Thursday 6 August 2009

Hand Shearing

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Bellingham Heritage Centre recently held a 'Woolly Weekend' which included hand shearing demonstrations. A comment heard on the day was "I thought all sheep were shorn by hand" - fair comment.

Indeed all sheep are still shorn by hand, however the majority are shorn by using an electric powered shearing machine with a man/woman controlling not only the sheep but the hand piece as well. Electricity powers the motor then via drive shafts, cogs and spindles the handpiece is powered ready for cutting wool(in fact it will cut anything it comes in contact with, including skin and clothing, I know!). To make the contact with machine and wool you still require a person, the piston consists of human muscle and sinew from the shoulder, elbow and wrist.

To my knowledge there is not an automated machine which takes a woolly sheep in at one end and spits it out bare at the other end. There could be an business opportunity there for an imaginative soul....

Back to hand shearing - the above photo shows what we all call hand shears and they are the traditional if not rather old fashioned tool for shearing sheep. For all I say old fashioned they are still readily available and to be found on every farm and many people are still able to, and do, clip with hand shears, the only difference is they clip a few with the shears not the whole flock.
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The 'good old days' of hand shearing were very sociable events with neighbours travelling around each others farms helping one another out. The heritage centre has a photograph on display of nine men shearing out doors at the sheep pens and women and children on hand to wrap wool. The crack (banter) would flow all day.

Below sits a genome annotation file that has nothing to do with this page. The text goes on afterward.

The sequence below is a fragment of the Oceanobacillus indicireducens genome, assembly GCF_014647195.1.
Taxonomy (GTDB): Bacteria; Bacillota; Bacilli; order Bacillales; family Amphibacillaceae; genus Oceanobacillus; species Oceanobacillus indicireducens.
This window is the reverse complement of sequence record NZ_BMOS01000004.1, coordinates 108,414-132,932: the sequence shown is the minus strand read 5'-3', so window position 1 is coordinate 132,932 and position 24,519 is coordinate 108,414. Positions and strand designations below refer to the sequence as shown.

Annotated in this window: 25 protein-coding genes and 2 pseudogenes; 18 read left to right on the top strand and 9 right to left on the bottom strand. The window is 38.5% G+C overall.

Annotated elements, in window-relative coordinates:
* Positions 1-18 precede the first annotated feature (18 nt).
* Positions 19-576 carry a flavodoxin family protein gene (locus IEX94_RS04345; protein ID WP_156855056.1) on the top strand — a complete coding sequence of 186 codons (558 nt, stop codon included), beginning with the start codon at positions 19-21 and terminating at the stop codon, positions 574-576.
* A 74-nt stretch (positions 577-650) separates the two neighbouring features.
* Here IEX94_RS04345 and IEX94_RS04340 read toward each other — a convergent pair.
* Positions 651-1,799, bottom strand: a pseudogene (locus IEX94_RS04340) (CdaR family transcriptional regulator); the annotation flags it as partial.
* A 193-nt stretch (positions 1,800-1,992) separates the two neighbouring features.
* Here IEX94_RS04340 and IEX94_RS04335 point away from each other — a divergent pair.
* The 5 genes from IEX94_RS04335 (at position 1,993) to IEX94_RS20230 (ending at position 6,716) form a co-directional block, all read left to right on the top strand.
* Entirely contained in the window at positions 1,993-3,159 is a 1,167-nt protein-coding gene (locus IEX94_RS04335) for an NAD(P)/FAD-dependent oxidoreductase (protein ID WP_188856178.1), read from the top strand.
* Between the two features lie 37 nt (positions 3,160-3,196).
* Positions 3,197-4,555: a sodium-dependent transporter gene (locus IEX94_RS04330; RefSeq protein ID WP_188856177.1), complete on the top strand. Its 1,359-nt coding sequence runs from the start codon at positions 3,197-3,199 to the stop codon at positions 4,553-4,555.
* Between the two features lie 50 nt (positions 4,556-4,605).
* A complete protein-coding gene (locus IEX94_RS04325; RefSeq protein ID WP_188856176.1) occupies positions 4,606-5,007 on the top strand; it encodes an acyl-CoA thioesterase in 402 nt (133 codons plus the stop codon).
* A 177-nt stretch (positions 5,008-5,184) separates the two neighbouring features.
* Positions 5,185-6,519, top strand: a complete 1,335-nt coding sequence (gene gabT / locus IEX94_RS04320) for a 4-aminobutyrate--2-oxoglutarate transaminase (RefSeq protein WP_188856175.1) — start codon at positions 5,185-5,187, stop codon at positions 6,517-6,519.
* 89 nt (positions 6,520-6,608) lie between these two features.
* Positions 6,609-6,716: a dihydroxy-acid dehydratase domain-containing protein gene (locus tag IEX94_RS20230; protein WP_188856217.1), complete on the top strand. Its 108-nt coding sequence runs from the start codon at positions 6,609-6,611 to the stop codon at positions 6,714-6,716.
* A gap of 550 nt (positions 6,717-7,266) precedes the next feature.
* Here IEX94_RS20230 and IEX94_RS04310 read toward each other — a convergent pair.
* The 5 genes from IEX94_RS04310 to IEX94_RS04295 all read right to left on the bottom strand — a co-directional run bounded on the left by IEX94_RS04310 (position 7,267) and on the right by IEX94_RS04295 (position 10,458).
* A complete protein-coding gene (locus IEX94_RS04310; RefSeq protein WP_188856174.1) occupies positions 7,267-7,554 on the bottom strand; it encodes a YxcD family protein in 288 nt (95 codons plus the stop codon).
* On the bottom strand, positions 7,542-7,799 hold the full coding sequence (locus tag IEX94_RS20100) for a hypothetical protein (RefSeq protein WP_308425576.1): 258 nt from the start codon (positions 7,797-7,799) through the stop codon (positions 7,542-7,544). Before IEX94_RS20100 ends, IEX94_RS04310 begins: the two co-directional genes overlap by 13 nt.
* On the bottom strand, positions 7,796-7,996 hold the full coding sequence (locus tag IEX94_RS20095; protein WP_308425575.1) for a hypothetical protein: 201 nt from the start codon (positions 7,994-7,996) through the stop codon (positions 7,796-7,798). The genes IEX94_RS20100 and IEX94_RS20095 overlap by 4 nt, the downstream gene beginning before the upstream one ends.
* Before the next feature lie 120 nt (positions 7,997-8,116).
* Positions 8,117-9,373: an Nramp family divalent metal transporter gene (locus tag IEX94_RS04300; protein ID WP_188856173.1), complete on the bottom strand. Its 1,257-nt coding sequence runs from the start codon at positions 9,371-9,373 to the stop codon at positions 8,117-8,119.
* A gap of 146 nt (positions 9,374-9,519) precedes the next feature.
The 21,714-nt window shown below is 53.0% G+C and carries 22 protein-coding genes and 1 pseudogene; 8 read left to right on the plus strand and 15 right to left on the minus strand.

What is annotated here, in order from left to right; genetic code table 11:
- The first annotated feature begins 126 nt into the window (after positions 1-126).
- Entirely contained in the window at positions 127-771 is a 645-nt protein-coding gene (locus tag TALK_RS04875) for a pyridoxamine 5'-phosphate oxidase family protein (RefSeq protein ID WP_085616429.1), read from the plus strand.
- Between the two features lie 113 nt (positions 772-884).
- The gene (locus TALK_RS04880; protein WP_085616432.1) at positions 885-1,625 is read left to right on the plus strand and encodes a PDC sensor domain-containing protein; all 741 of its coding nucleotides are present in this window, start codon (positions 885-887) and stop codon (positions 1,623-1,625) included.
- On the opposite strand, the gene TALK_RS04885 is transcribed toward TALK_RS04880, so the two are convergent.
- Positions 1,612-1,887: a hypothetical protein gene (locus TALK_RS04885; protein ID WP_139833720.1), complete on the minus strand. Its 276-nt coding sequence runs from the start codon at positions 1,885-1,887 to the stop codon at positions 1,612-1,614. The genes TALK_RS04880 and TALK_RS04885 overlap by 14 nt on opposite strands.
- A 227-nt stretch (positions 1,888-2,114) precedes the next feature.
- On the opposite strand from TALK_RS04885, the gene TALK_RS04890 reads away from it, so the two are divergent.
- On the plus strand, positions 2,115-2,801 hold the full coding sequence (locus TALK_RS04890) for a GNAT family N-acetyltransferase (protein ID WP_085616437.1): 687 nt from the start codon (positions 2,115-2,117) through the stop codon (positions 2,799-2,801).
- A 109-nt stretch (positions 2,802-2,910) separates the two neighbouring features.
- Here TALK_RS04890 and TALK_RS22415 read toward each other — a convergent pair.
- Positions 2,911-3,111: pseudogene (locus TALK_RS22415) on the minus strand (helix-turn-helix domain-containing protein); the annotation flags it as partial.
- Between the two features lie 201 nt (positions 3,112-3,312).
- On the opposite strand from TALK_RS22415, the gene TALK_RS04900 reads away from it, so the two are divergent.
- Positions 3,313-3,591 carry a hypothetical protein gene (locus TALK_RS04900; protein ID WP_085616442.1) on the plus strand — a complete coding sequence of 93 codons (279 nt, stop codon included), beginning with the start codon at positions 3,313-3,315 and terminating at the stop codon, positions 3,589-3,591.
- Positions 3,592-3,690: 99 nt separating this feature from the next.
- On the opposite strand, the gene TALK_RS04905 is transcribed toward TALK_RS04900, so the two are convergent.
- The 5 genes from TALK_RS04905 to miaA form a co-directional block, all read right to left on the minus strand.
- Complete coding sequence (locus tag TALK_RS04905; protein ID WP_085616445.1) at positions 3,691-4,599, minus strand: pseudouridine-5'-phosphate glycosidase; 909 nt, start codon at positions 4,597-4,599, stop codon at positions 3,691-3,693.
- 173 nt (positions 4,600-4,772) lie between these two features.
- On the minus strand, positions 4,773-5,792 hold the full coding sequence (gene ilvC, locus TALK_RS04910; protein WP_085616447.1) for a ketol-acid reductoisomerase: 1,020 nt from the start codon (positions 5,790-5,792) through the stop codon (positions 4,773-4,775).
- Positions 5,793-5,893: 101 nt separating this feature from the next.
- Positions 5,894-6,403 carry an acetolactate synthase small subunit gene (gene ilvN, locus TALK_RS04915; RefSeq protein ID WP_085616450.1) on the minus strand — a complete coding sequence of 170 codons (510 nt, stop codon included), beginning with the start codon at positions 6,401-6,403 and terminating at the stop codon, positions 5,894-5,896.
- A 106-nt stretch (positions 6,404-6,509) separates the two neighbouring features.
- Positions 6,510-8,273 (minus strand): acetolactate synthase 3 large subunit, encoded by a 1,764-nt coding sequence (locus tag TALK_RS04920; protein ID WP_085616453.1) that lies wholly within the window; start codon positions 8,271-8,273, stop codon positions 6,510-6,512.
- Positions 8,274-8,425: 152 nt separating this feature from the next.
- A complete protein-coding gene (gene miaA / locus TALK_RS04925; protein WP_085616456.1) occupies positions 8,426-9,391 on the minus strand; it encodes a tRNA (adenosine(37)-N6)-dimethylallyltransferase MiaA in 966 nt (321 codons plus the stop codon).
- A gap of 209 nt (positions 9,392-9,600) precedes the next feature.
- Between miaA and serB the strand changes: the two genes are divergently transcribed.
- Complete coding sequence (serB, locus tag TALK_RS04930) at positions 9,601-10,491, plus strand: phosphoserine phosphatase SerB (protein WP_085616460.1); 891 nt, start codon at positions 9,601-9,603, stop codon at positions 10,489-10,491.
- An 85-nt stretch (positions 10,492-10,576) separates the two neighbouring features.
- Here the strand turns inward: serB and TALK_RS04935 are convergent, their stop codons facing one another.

I've heard of men managing 100 - 120 a day with the hand shears no bother and tales of barrels of beer shipped in especially for the job, a sheep being killed to feed the hungry souls and baking by the women for days beforehand ensuring no one goes hungry. There was competition with the women folk too, striving to be the one noted for the best 'feed' and competition with the men folk to see who could pick the best clippers out of the pen. Not that different from today in many ways but miles apart in others.

For an insight into shearing years back head for Clive Daltons Woolshed Blog. Copy and paste this link into your browser and enjoy a step back in time. Well worth a read


Dr Clive Dalton said...

Hi Helen - great blog on shearing.You are right -there isn't a machine where the sheep goes in one end then it cums oot shorn at the other - YET!

Australian researchers have been working for years on robots and have got well down the track with a laser guiding the shears. This was a massive challenge with their wrinkly Merinos that you need to keep well away from!

The other topic still under research is chemical shearing where you give the sheep an injection and in a few days the wool can be pulled off. Problems are the sheep ends up bald, and you have to cover them both before treatment (to prevent losing the wool) and after to prevent sun burn.

So am afraid you'll just have to up your target for next season. You can always cum doon to NZ for a bit practice in the meantime.

A full day's shearing of 9 hours doing 400 sheep is equivalent of running two marathons.

Tarset Shepherd said...

I'd overlooked this comment, apologies to you Dr Dalton. As I couldn't ever imagine running one marathon then I will accept that I will not be clipping 400 sheep in 9 hours!

As for going to NZ to practice - very tempting but would I need to learn to clip the 'proper' way? As old habits die hard!